Do I have OCD?

Obsessive Compulsive Disorder or OCD is a very common anxiety disorder that affects more people than you might imagine and causes them to continually repeat actions, rituals or mental ruminations in the hope that it will lessen the anxious feelings or keep the person from some perceived danger (even if it seems silly) i.e. if I touch the floor then my wife will be safe etc.

You can read about the Symptoms of OCD in great depth here.

However, in this blog about OCD I’d like to be a little more light hearted about what is a serious and emotionally exhausting condition to live with, because treating it seriously doesn’t actually help a great deal – assuming you want successful treatment for anxiety!

At one level we all have unconscious rituals that we have to do, such as, breathing, eating and sleeping and at another level we have conscious rituals that “make sense” (to us) like brushing our teeth or wearing clothes. Yet, some people don’t brush their teeth and others don’t wear clothes – so, perspective and context play quite an important role in understanding, accepting and treating OCD.

One woman I know (who obviously has cleaning OCD) and needs to clean her house for 6 hours every day says that she doesn’t have a problem and just likes things to be clean, whilst her husband is almost driven mad by her obsessive need to clean (and to clean in a certain way, to a certain standard) – Who is right? Who is wrong? There is no answer to that. However, if it means that it causes trouble in their relationship, or if people don’t visit because they feel uncomfortable, then perhaps, it may be time to get help? Conversely, the partner of an obsessive cleaner may be very happy to live in a tidy environment where every thing is orderly and their shirts are washed and ironed 2 hours after being discarded!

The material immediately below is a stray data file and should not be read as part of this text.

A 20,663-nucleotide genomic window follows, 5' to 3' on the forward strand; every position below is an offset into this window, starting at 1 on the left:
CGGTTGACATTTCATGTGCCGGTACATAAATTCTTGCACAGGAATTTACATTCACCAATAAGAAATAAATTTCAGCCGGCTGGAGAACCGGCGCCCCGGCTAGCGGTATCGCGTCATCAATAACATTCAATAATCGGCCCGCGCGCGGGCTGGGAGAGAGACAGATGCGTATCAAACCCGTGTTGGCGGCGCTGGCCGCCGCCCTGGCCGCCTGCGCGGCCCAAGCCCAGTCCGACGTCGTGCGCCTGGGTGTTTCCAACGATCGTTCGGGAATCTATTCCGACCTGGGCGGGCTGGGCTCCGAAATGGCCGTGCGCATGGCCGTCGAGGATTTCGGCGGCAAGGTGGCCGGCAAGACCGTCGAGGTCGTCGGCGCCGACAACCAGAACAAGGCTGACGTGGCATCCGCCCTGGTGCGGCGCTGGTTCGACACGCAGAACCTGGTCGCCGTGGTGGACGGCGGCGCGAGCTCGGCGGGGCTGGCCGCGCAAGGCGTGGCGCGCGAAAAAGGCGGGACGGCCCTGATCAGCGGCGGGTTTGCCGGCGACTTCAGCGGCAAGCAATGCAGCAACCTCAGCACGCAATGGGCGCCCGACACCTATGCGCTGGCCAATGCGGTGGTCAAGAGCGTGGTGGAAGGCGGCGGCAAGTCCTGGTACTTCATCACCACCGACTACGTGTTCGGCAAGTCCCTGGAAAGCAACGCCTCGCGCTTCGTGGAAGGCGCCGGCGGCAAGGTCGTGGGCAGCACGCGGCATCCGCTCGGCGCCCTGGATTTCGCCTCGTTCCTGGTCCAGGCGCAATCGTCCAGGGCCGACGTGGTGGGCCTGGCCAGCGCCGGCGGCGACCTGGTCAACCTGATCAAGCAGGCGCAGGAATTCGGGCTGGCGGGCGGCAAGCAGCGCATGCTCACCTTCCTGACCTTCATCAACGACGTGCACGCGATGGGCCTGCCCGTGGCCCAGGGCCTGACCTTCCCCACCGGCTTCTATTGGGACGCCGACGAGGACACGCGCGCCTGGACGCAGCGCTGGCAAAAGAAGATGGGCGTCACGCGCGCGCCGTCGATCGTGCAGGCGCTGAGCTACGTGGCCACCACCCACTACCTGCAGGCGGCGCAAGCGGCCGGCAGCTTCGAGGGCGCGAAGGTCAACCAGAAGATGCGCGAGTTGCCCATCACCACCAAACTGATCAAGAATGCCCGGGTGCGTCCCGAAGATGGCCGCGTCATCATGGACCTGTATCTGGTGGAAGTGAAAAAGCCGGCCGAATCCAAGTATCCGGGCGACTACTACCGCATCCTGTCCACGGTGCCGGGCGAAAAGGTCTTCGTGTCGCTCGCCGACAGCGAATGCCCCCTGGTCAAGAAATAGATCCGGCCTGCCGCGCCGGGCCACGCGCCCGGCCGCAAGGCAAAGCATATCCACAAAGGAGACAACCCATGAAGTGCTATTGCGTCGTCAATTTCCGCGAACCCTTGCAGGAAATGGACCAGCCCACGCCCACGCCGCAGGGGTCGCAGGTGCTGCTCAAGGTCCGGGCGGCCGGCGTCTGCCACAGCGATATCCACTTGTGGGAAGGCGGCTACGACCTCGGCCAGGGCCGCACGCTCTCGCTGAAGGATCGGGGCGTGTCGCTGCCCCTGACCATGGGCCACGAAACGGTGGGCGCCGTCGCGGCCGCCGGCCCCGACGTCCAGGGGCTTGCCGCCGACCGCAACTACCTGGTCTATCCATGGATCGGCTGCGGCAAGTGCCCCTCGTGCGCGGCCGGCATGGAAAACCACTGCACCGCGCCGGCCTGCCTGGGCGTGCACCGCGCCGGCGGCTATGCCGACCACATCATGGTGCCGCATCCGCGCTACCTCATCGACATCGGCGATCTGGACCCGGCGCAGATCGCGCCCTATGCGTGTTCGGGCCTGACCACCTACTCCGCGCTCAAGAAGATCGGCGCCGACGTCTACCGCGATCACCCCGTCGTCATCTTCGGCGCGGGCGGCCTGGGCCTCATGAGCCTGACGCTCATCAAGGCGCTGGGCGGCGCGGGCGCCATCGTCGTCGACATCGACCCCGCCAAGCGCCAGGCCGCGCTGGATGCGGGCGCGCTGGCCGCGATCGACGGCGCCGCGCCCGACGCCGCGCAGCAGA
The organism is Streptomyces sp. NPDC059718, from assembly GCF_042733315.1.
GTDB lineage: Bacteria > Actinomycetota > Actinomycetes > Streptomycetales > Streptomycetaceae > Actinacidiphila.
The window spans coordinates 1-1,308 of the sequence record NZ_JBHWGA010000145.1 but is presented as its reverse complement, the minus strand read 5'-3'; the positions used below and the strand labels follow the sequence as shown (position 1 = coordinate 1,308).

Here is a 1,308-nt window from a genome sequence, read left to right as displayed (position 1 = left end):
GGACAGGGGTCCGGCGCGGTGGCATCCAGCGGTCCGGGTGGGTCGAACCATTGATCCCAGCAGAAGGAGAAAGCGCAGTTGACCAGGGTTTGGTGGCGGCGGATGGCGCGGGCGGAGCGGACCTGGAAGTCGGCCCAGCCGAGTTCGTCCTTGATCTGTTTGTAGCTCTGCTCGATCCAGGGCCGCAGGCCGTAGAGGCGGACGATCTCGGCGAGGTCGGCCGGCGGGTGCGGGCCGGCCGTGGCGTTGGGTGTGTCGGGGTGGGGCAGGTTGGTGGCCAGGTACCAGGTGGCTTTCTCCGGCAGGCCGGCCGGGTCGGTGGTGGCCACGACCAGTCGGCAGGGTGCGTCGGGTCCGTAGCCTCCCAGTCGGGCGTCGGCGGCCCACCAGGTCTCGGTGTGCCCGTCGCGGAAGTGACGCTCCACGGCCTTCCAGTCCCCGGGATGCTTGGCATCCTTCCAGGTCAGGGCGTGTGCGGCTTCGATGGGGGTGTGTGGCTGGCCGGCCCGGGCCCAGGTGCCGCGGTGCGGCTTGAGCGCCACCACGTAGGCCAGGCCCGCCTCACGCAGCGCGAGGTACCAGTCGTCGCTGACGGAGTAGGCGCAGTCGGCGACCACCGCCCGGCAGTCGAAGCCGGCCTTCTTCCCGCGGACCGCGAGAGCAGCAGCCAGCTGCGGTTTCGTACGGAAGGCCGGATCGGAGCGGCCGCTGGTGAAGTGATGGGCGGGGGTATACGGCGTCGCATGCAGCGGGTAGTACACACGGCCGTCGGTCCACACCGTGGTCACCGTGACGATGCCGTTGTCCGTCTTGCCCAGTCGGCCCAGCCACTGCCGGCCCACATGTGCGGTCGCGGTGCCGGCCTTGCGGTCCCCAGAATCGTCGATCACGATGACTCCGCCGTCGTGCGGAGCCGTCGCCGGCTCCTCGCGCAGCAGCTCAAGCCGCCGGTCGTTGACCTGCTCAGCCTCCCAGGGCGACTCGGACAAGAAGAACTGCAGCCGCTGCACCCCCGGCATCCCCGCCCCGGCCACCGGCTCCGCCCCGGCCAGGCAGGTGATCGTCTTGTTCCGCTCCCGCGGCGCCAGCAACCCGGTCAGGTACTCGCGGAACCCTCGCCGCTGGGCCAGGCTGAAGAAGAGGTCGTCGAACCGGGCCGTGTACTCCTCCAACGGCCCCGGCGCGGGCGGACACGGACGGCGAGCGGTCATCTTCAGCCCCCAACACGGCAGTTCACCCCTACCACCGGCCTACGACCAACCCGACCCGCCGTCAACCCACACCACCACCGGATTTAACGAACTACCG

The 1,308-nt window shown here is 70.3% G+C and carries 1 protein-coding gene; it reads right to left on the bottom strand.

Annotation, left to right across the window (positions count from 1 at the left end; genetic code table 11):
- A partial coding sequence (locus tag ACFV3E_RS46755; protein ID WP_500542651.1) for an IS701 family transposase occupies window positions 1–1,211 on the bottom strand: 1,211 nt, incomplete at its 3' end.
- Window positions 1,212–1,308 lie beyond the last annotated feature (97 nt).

So, OCD type anxieties can range from simple things like not wanting to touch a certain type of object right through to needing to repeatedly check something hundreds of times before feeling it is safe to move on, and even then, they will have a huge story in their mind about what might go wrong.

Therefore, the first step in overcoming OCD is to become bone crushingly honest with yourself “Is this an issue for me?” Or am I kidding myself that it is normal, tolerable or desirable – deep down you will already know the answer, however, if you have been living with OCD for a long time you may have learned hundreds of ways to hide the rituals and kid yourself it is not problem.

The second step is recognising that the ritual is to avoid some form of pain, typically these are an anxiety response or a fearful thought of some impending doom (to yourself or others) if you don’t run the ritual or do the appropriate internal thinking i.e. a prayer or counting things or some other thought based procedure.

Once we are deeply aware (and honestly accept) that the OCD behaviours are to avoid pain, step three is understanding and perfecting techniques that will allow you to tolerate not doing the behaviour (or responding to the thoughts) and sit with the uncomfortableness for as long as possible. It’s not easy, however, it is fundamental to moving forward, therefore, learning as many ways to interrupt anxiety is key to your success.

Next up is understanding that emotions are just emotions – just because we have a bad emotion doesn’t actually mean anything – it’s just an emotion. A woman told me the other day that she knew her sister-in-law didn’t like her, I asked her why and she replied “I don’t know why – I just can feel it!” Well, a feeling doesn’t make it true! It is of paramount importance to detach from using your feelings and emotions as evidence of truths. For example, just because I feel that I will be vomit if I touch my face after shopping – doesn’t make it true (although you can justify how it may all day long!) As you learn to control your emotions, it is possible to realise that emotions are something that (generally) we create rather than happen to us and that an emotion (or anxious feeling) is just an emotion and it won’t kill you.

Then finally, to recover from OCD type anxieties it is important to learn new skills that will allow you to reconnect with social interaction, travel and accepting that we (and others) are mortal and that we need to live life now.

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